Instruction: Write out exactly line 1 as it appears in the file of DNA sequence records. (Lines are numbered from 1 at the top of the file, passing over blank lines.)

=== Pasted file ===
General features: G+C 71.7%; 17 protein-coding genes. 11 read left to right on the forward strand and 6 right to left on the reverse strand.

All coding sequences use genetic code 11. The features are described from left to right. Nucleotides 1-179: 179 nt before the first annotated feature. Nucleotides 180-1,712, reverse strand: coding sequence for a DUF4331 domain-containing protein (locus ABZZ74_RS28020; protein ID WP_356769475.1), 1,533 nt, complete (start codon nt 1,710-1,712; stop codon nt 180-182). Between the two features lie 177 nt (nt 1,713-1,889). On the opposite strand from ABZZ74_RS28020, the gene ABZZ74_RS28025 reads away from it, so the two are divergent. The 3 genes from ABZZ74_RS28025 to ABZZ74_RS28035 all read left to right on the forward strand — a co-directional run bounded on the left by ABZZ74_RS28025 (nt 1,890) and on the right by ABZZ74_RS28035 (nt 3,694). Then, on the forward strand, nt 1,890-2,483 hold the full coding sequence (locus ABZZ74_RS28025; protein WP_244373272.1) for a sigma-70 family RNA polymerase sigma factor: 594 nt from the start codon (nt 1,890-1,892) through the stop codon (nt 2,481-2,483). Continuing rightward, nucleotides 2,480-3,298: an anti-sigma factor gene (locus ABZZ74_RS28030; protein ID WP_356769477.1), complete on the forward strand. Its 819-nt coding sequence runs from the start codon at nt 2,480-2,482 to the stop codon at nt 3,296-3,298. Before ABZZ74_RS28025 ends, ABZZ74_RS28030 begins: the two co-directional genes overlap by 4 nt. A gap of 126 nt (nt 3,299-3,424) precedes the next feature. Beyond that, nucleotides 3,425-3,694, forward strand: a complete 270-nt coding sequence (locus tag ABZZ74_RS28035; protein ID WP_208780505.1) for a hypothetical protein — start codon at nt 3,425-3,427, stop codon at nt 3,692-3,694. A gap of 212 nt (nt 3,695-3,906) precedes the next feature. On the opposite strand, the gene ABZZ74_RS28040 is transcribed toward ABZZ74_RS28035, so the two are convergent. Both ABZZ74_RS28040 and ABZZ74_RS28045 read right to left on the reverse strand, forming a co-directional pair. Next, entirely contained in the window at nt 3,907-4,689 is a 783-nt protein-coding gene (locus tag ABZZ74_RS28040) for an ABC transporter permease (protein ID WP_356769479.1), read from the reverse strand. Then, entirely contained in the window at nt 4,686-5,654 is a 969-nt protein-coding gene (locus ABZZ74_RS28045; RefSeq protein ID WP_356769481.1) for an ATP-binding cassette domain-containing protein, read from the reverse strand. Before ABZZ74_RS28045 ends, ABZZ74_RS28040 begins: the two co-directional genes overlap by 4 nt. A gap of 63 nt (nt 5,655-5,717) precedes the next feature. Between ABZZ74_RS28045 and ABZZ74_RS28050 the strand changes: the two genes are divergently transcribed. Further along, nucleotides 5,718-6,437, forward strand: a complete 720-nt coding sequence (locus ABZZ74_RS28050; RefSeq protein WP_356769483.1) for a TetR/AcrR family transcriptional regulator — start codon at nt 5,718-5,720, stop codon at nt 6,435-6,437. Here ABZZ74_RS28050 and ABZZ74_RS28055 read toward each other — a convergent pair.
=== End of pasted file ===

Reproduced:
General features: G+C 71.7%; 17 protein-coding genes. 11 read left to right on the forward strand and 6 right to left on the reverse strand.